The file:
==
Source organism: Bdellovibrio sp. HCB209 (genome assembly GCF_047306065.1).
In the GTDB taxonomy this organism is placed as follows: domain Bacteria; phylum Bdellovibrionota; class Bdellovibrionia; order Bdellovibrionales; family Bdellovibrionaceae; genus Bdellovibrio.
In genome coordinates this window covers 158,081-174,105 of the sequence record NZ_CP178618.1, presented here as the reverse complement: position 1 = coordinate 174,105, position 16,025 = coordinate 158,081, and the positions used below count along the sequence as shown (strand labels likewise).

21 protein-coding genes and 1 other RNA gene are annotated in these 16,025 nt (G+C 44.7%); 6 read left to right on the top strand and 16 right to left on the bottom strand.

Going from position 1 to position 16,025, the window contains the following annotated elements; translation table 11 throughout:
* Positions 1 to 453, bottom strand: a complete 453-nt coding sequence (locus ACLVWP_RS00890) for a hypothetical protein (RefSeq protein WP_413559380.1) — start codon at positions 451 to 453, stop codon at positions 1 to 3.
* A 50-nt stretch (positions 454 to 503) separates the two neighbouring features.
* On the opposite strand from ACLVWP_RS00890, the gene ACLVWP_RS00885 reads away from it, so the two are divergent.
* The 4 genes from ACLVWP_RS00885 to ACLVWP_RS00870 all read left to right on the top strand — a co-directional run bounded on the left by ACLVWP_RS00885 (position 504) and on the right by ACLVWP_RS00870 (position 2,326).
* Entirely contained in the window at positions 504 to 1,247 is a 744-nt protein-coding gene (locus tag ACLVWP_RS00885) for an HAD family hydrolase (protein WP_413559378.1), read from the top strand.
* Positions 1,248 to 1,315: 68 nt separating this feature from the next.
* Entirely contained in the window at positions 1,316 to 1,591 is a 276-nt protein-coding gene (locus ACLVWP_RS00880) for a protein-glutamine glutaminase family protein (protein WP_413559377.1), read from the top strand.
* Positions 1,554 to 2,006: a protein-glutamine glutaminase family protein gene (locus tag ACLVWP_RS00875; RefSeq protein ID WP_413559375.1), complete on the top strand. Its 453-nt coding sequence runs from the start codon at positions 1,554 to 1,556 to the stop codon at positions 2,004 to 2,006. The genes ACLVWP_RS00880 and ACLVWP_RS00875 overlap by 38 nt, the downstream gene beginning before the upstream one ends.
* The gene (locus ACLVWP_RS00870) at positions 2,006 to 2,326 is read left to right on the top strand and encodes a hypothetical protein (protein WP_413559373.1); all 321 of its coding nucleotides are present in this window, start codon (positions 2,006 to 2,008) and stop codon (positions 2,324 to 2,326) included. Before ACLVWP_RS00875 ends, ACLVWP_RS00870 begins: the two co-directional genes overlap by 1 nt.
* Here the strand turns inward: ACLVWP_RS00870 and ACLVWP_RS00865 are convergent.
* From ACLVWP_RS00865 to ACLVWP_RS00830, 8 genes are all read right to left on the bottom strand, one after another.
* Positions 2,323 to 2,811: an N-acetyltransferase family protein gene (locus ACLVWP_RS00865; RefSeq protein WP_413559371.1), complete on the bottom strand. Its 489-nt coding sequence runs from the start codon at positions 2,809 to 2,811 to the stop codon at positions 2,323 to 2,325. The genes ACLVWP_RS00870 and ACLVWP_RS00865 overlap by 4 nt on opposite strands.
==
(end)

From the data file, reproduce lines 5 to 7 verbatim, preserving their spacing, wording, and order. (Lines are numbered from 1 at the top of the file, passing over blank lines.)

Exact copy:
Going from position 1 to position 16,025, the window contains the following annotated elements; translation table 11 throughout:
* Positions 1 to 453, bottom strand: a complete 453-nt coding sequence (locus ACLVWP_RS00890) for a hypothetical protein (RefSeq protein WP_413559380.1) — start codon at positions 451 to 453, stop codon at positions 1 to 3.
* A 50-nt stretch (positions 454 to 503) separates the two neighbouring features.